Naturally, the kid is a genius: handsome, charming, courteous, already at 15 a precocious filmmaker who graduated from high school early because they'd run out of things to teach him. How could he miss, with parents like Stone (Bel-Air Dead,2011, etc.) and Arrington Calder, the movie actress Stone impregnated shortly before she was swept off her feet and to the nuptial bed by legendary star Vance Calder? Swiftly recovering from his initial jitters about parenthood, Stone buys Peter new clothes, lays some fatherly advice on him and takes him to a board meeting of Centurion Studios, where Peter passes a rough cut of his amateur movie on to CEO Leo Goldman Jr., who's eager to buy it outright. With a little help from his friends, Stone helps Peter change his name to Barrington, backdates his birth certificate two years, helps him get into exclusive Knickerbocker Hall and greases the path to the Yale Drama School. While he's at it, he proposes marriage to Arrington, who's traveled to New York to help Peter get settled, warm Stone's bed and incidentally escape from Prof. Timothy Rutledge, the jealous architect who designed her house in Virginia and warmed her own bed. So many scenes pass without casting a shadow over the new family's happiness, as in a Care Bears story, that you just know something bad must be looming, and finally, in Chapter 50, it arrives. Fortunately, the characters pull themselves together manfully with the help of some philosophical reflections, a convenient .45 and a fresh infusion of cash.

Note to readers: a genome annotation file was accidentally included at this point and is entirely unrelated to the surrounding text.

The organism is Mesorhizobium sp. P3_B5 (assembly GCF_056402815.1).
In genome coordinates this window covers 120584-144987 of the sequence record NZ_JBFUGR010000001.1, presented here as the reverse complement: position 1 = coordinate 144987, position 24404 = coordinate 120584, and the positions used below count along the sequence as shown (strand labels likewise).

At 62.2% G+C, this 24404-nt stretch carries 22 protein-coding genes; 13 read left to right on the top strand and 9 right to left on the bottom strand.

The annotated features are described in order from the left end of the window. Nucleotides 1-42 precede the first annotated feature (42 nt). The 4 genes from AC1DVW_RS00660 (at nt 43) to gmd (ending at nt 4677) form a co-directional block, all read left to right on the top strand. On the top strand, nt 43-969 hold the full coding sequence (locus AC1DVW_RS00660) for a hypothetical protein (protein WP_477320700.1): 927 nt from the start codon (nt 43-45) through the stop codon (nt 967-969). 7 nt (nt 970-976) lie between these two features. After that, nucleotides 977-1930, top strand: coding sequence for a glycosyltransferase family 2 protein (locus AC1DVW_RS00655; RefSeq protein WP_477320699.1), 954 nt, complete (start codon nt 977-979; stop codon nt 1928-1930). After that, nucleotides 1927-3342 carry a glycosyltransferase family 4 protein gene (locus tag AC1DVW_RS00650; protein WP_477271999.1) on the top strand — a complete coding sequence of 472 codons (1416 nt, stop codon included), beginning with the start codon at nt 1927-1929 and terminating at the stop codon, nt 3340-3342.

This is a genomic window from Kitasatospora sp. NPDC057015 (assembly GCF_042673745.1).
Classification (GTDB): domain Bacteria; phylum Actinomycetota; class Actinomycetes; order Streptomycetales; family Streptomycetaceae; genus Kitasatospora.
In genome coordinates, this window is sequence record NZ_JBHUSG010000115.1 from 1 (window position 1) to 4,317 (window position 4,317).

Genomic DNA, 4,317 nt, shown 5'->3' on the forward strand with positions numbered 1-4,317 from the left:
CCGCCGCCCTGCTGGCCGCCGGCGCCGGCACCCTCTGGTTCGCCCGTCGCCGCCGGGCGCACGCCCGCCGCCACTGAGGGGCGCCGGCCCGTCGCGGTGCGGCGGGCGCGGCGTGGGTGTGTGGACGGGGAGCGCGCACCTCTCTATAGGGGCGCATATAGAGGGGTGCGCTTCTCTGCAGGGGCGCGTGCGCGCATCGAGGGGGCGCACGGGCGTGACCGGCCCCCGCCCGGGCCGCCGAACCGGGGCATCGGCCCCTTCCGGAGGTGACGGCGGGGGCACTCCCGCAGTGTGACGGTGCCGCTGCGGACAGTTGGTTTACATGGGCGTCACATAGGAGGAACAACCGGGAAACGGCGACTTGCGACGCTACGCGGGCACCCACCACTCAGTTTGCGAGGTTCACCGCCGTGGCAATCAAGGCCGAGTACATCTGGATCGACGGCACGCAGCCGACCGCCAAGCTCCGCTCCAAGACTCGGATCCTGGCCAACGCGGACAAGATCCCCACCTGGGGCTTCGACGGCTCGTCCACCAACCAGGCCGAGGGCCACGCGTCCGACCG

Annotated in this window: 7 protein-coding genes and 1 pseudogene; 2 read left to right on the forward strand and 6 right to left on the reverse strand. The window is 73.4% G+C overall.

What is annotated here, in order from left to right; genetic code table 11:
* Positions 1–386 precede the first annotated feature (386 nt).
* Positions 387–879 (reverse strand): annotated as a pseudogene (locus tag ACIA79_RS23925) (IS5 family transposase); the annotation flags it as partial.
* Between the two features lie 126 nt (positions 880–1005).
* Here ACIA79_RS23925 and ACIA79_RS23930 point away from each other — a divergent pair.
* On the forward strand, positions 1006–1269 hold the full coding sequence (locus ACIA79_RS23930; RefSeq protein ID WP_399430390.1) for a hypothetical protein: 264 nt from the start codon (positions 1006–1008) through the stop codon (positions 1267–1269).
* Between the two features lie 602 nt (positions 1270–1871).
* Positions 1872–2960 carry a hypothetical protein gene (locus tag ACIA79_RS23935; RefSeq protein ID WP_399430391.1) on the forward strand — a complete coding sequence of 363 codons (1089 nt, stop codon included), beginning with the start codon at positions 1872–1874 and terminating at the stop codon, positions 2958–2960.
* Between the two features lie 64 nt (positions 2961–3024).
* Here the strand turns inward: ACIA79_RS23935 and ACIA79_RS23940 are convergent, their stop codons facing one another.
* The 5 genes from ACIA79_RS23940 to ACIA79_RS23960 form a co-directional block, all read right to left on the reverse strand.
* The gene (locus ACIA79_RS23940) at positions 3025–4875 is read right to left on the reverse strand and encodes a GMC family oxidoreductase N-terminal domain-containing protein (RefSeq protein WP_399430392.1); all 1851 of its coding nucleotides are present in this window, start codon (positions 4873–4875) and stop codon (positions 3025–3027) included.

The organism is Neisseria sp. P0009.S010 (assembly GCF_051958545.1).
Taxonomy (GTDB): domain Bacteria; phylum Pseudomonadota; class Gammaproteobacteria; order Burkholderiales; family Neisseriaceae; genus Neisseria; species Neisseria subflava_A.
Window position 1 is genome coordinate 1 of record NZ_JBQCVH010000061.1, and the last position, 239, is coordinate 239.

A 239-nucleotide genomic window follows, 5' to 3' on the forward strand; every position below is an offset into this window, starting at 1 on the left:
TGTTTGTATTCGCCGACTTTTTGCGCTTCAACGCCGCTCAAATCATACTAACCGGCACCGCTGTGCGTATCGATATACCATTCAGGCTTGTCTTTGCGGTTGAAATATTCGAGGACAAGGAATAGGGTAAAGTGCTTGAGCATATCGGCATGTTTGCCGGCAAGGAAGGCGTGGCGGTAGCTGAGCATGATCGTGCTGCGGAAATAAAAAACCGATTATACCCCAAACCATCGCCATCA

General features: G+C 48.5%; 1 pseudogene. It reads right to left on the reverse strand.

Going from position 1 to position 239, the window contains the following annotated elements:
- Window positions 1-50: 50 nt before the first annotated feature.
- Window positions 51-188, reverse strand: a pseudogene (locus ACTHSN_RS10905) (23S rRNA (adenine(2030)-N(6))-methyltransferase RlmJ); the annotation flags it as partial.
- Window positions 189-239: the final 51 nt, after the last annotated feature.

Further proof, if the series needed it, that there's no lifecycle trauma that won't yield to the power of money, contacts and bling.

Product Details

Penguin Publishing Group
Publication date:
Stone Barrington Series , #21
Product dimensions:
6.38(w) x 9.25(h) x 1.13(d)
Age Range:
18 Years

Read an Excerpt


Elaine’s, late.